Thursday, February 28, 2008

Corrective Hair Transplantation

Most hair transplants are performed in men and women who have lost their hair because of age-related pattern baldness. But sometimes hair transplant surgeons restore hair that has been lost due to surgery or an accident. These hair transplant procedures, which are often more complex than standard hair transplants, are known as corrective hair transplants.

Women who have facial cosmetic surgery make up the bulk of corrective hair transplantation, says Edwin S. Epstein, MD, a hair transplant surgeon in private practice in Richmond, Virginia and Virginia Beach.

During a facelift, incisions are usually made near the hairline at the temple and run down to the front of the ear and behind the earlobe to the lower scalp. After removing fat and tightening muscle, the surgeon pulls the skin back, trims the excess and stitches the tissue together. The hairline is therefore pulled back on the head and hair loss may occur due to scarring. In men, the sideburns are often lost and women can lose their bangs. The hair loss may be especially problematic for women who like to wear their hair off their face in a ponytail.

Likewise, a forehead lift, also known as an eyebrow lift, can lead to hair loss because incisions are usually made at or behind the hairline and the skin is then pulled back. In men who are bald, the incision may be made at mid-scalp. Newer brow lift techniques leave less of a scar and cause less hair loss, but some people may still require a hair transplant.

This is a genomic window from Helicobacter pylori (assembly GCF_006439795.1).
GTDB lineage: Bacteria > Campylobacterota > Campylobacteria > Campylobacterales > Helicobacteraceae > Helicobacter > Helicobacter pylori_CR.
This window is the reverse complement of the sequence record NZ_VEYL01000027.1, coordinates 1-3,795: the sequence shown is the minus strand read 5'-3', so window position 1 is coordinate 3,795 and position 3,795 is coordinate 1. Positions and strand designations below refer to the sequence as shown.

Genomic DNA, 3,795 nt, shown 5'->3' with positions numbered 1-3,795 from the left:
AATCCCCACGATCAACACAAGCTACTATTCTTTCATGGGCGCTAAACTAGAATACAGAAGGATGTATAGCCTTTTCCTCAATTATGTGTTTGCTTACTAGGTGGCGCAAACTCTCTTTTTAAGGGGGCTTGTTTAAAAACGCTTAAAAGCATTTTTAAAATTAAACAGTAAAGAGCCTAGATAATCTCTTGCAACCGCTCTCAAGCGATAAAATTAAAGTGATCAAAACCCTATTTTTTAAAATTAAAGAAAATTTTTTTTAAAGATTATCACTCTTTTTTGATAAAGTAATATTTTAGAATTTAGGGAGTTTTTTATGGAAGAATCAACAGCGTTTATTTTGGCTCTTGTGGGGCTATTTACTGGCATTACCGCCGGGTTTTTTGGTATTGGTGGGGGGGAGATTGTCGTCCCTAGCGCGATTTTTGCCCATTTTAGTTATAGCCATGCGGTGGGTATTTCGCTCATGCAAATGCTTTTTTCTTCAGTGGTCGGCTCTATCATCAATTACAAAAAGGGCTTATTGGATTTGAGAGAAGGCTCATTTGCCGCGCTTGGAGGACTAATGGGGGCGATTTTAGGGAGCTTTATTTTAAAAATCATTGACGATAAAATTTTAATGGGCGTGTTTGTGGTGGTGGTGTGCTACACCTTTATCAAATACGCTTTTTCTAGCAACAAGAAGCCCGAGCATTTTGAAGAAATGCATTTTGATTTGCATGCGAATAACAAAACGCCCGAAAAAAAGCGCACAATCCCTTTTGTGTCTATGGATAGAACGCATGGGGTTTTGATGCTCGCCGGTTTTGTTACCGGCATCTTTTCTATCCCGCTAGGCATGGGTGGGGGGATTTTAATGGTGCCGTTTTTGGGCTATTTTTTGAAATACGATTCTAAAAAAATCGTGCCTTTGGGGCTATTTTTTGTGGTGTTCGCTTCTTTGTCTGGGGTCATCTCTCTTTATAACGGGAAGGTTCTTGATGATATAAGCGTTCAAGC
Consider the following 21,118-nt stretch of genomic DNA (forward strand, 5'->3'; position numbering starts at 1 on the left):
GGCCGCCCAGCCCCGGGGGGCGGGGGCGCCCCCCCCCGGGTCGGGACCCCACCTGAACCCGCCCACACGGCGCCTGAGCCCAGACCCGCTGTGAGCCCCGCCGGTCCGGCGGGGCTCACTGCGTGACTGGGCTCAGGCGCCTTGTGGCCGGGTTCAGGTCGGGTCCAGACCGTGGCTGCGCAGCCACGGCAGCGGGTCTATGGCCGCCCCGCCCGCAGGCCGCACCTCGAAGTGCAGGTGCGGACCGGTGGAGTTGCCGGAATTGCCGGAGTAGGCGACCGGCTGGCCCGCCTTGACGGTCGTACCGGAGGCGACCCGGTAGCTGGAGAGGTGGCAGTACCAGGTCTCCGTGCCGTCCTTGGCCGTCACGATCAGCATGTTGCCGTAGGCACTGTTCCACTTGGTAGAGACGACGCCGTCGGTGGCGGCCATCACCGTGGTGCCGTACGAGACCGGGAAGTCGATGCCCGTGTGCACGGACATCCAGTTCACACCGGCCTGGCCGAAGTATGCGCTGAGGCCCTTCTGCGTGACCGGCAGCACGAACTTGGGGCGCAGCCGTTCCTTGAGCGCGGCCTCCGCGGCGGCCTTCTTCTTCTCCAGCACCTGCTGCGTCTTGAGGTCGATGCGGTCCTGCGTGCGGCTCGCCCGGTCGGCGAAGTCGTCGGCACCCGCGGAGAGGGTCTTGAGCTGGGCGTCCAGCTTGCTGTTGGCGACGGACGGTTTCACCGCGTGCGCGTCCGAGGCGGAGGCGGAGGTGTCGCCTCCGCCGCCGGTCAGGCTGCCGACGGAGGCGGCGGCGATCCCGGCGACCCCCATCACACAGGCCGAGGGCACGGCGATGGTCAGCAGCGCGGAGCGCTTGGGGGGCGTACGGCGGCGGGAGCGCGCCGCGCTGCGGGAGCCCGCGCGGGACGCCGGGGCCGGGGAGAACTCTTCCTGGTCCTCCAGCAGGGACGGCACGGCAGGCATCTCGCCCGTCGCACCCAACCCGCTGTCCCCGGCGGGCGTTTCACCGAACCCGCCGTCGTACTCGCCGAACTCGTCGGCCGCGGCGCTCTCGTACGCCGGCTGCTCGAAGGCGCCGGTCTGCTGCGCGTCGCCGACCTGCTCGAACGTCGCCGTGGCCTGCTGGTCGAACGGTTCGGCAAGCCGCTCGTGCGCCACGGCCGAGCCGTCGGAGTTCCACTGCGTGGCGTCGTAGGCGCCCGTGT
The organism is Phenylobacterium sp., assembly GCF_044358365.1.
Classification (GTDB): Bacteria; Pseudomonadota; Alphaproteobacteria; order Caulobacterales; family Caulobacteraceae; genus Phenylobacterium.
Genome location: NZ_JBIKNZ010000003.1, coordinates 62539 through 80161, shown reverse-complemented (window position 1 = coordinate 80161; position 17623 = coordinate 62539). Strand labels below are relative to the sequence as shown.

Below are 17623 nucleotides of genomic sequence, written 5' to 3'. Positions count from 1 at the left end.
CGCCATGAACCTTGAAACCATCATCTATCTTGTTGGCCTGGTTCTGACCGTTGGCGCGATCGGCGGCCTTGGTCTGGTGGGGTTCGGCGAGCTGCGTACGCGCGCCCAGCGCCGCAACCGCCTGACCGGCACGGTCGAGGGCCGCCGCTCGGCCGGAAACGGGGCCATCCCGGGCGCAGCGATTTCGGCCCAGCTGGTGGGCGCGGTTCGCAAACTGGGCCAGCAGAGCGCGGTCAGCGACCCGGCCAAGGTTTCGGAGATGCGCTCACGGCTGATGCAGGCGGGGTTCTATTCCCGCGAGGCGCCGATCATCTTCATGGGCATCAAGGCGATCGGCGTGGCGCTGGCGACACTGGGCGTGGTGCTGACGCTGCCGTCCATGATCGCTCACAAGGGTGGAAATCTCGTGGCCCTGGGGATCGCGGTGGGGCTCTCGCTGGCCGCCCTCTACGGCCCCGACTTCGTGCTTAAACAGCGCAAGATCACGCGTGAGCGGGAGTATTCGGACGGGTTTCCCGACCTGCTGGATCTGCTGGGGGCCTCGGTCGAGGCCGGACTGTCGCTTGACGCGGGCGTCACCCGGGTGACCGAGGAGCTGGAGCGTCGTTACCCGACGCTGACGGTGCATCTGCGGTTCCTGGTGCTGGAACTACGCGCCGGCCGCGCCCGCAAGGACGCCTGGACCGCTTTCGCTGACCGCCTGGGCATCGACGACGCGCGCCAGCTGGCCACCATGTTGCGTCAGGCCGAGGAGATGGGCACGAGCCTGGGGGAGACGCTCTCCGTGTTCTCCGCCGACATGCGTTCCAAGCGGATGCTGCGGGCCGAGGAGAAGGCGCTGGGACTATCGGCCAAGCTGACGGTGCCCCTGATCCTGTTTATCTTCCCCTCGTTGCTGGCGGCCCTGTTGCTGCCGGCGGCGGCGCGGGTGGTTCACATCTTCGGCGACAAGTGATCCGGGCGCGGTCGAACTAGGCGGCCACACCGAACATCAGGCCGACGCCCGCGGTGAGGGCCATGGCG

"The goal of hair transplantation in these situations is to recreate and dense up the hairline," explains Bob Leonard, DO, founder and chief surgeon of the Leonard Hair Transplantation Association in Massachusetts and Rhode Island.

People may also seek corrective hair transplantation if hair loss has occurred as a result of trauma such as an accident or burn. The surgeon may perform hair transplants in the upper lips of men who had cleft palates repaired as babies, so that they can grow a mustache. They also do a lot of corrective procedures in people who had hair transplants performed with outdated plug techniques. These less precise procedures left wide spaces around each plug as well as scarring in the donor area in the back of the head.

Corrective procedures are more challenging procedures than standard transplants. Dr. Leonard says that's why it's particularly important that people find a hair transplant surgeon who has a great deal of experience performing transplants on a variety of patients.

When transplanting in a scarred area, surgeons have to be extra cautious about how close together they place the tiny grafts of hair to ensure that the hair is properly nourished. Hair growth in or near scarring may also be slower than it is healthy tissue, but Dr. Epstein says, "transplanted grafts often attract a blood supply, and that makes subsequent transplants work better."

People having this kind of transplantation may therefore require one or two additional procedures. In most cases, surgeons say, people who are patient and have enough donor hair are very satisfied with their new look.

"In people who have had a disfiguring scar, it doesn't always take a lot to make a dramatic improvement," Dr. Epstein says. "For them, a hair transplant offers a huge change in what they see in the mirror."